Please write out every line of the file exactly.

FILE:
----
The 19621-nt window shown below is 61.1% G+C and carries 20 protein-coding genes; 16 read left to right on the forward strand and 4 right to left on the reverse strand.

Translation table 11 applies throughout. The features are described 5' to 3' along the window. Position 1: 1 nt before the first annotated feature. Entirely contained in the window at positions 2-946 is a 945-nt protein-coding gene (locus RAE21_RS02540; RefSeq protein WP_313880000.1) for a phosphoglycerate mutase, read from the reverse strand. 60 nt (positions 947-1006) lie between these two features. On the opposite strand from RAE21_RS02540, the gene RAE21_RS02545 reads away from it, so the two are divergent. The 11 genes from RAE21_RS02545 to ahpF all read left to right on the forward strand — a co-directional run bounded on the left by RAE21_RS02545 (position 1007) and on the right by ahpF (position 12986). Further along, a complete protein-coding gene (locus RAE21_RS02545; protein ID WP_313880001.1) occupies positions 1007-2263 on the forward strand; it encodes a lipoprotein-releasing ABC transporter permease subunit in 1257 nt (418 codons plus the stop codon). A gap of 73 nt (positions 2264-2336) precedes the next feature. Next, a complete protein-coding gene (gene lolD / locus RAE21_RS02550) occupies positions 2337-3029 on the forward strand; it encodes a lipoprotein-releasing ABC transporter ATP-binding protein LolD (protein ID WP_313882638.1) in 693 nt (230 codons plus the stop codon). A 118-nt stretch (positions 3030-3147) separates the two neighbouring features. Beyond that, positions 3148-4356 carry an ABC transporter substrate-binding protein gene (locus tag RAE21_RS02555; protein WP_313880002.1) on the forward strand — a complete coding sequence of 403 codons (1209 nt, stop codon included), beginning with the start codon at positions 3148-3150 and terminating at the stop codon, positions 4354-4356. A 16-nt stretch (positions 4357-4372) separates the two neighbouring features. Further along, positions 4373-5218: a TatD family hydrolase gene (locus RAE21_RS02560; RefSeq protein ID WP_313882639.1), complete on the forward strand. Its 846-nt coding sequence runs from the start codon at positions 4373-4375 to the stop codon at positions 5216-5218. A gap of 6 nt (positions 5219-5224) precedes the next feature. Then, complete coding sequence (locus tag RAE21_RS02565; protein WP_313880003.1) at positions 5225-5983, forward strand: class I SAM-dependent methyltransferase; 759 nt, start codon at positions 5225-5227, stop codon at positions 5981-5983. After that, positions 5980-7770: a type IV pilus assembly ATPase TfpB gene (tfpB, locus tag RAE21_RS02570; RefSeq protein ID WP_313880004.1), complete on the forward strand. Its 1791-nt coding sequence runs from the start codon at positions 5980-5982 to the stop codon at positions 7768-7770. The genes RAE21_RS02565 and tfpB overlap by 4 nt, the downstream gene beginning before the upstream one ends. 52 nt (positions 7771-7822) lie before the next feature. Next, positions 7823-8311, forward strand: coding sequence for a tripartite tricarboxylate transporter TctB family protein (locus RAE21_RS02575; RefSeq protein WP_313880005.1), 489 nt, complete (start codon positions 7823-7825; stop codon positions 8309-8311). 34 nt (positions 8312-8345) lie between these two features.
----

The 19621-nt window shown below is 61.1% G+C and carries 20 protein-coding genes; 16 read left to right on the forward strand and 4 right to left on the reverse strand.

Translation table 11 applies throughout. The features are described 5' to 3' along the window. Position 1: 1 nt before the first annotated feature. Entirely contained in the window at positions 2-946 is a 945-nt protein-coding gene (locus RAE21_RS02540; RefSeq protein WP_313880000.1) for a phosphoglycerate mutase, read from the reverse strand. 60 nt (positions 947-1006) lie between these two features. On the opposite strand from RAE21_RS02540, the gene RAE21_RS02545 reads away from it, so the two are divergent. The 11 genes from RAE21_RS02545 to ahpF all read left to right on the forward strand — a co-directional run bounded on the left by RAE21_RS02545 (position 1007) and on the right by ahpF (position 12986). Further along, a complete protein-coding gene (locus RAE21_RS02545; protein ID WP_313880001.1) occupies positions 1007-2263 on the forward strand; it encodes a lipoprotein-releasing ABC transporter permease subunit in 1257 nt (418 codons plus the stop codon). A gap of 73 nt (positions 2264-2336) precedes the next feature. Next, a complete protein-coding gene (gene lolD / locus RAE21_RS02550) occupies positions 2337-3029 on the forward strand; it encodes a lipoprotein-releasing ABC transporter ATP-binding protein LolD (protein ID WP_313882638.1) in 693 nt (230 codons plus the stop codon). A 118-nt stretch (positions 3030-3147) separates the two neighbouring features. Beyond that, positions 3148-4356 carry an ABC transporter substrate-binding protein gene (locus tag RAE21_RS02555; protein WP_313880002.1) on the forward strand — a complete coding sequence of 403 codons (1209 nt, stop codon included), beginning with the start codon at positions 3148-3150 and terminating at the stop codon, positions 4354-4356. A 16-nt stretch (positions 4357-4372) separates the two neighbouring features. Further along, positions 4373-5218: a TatD family hydrolase gene (locus RAE21_RS02560; RefSeq protein ID WP_313882639.1), complete on the forward strand. Its 846-nt coding sequence runs from the start codon at positions 4373-4375 to the stop codon at positions 5216-5218. A gap of 6 nt (positions 5219-5224) precedes the next feature. Then, complete coding sequence (locus tag RAE21_RS02565; protein WP_313880003.1) at positions 5225-5983, forward strand: class I SAM-dependent methyltransferase; 759 nt, start codon at positions 5225-5227, stop codon at positions 5981-5983. After that, positions 5980-7770: a type IV pilus assembly ATPase TfpB gene (tfpB, locus tag RAE21_RS02570; RefSeq protein ID WP_313880004.1), complete on the forward strand. Its 1791-nt coding sequence runs from the start codon at positions 5980-5982 to the stop codon at positions 7768-7770. The genes RAE21_RS02565 and tfpB overlap by 4 nt, the downstream gene beginning before the upstream one ends. 52 nt (positions 7771-7822) lie before the next feature. Next, positions 7823-8311, forward strand: coding sequence for a tripartite tricarboxylate transporter TctB family protein (locus RAE21_RS02575; RefSeq protein WP_313880005.1), 489 nt, complete (start codon positions 7823-7825; stop codon positions 8309-8311). 34 nt (positions 8312-8345) lie between these two features.